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Public Safety Policy and Police Studies Laboratory
Date of establishment: Aug 1, 2017
Public safety policy and police studies covers a wide range of areas that goes beyond conventional criminal justice and criminology. Specifically, this study covers policies, etc. in fields that have an ambiguous boundary with security such as cyber security, intelligence, anti-terrorism policies, and administrative responses to events that don't always become criminal cases such as child abuse, stalking, domestic violence, in addition to overall policies regarding crime prevention. We explore the effective and efficient policies while considering various factors including the balance against freedom and human rights, standards for international countermeasures, and financial constraints.
Accordingly, from the standpoint of academia, this laboratory aims to not only simply follow social safety policies implemented by the government, local public organizations, and private actors, etc., but also examine these policies and their relationships with freedom, human rights, and safety, from critical and multifaceted perspectives. This laboratory also aims to study systems that maintain social safety in our modern constitutional and democratic civil society, particularly the police organizations and authority which form the core of those systems, and give constructive proposals to policy-makers and accumulate study results in relevant fields where academic research has not necessarily been sufficient.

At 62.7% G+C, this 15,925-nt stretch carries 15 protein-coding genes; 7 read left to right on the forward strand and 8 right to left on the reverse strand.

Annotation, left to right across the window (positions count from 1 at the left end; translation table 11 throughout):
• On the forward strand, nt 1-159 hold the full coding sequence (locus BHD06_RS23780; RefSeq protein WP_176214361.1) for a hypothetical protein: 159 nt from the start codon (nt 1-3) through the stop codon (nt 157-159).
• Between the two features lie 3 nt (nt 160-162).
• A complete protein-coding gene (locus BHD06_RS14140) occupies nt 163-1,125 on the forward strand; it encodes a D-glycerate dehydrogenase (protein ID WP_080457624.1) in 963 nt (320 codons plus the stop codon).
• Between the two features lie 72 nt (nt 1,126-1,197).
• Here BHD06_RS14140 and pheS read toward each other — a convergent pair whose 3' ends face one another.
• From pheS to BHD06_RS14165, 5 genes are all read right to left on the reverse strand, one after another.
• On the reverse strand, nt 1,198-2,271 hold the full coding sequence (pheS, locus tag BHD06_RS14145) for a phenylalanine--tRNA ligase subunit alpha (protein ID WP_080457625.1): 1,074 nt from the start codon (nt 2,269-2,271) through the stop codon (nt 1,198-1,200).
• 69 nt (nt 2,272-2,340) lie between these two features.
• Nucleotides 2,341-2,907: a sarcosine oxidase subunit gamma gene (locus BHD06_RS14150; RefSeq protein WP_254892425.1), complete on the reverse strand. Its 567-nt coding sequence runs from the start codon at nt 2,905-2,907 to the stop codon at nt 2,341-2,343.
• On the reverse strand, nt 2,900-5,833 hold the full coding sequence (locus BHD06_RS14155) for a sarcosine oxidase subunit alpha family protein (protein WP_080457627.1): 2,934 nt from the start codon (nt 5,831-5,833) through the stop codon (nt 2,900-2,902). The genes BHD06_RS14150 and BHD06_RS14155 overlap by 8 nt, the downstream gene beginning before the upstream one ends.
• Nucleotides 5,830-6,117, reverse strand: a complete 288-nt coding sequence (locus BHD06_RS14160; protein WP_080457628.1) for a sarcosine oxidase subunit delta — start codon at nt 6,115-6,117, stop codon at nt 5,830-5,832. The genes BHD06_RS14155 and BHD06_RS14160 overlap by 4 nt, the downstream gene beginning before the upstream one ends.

Outline of Research Activity Plan
A session commemorating the establishment of the Public Safety Policy and Police Studies Laboratory will be held during the SFC Open Research Forum to widely publicize the establishment of the laboratory to academia and the business world. We plan to invite concerned personnel from potential collaboration partners in academia such as Nihon University's College of Risk Management, Kyoto Sangyo University's Institute for Criminal Justice, and Chuo University's Faculty of Policy Studies. We also plan to invite researchers belonging to Public Safety Policy Education Study Group, the Association for the Study of Security Science (Chairperson: Professor Tsutsumi from Chuo University), and practitioners from the National Police Agency and the National Police Academy, etc.
In the future, we plan to collaborate with the organizations listed above and hold public symposiums, etc.
In cyber security-related fields, we plan to voluntarily carry out cybercrime prevention activities targeting school children and youth. Specifically, student groups will conduct information ethics classes for school children.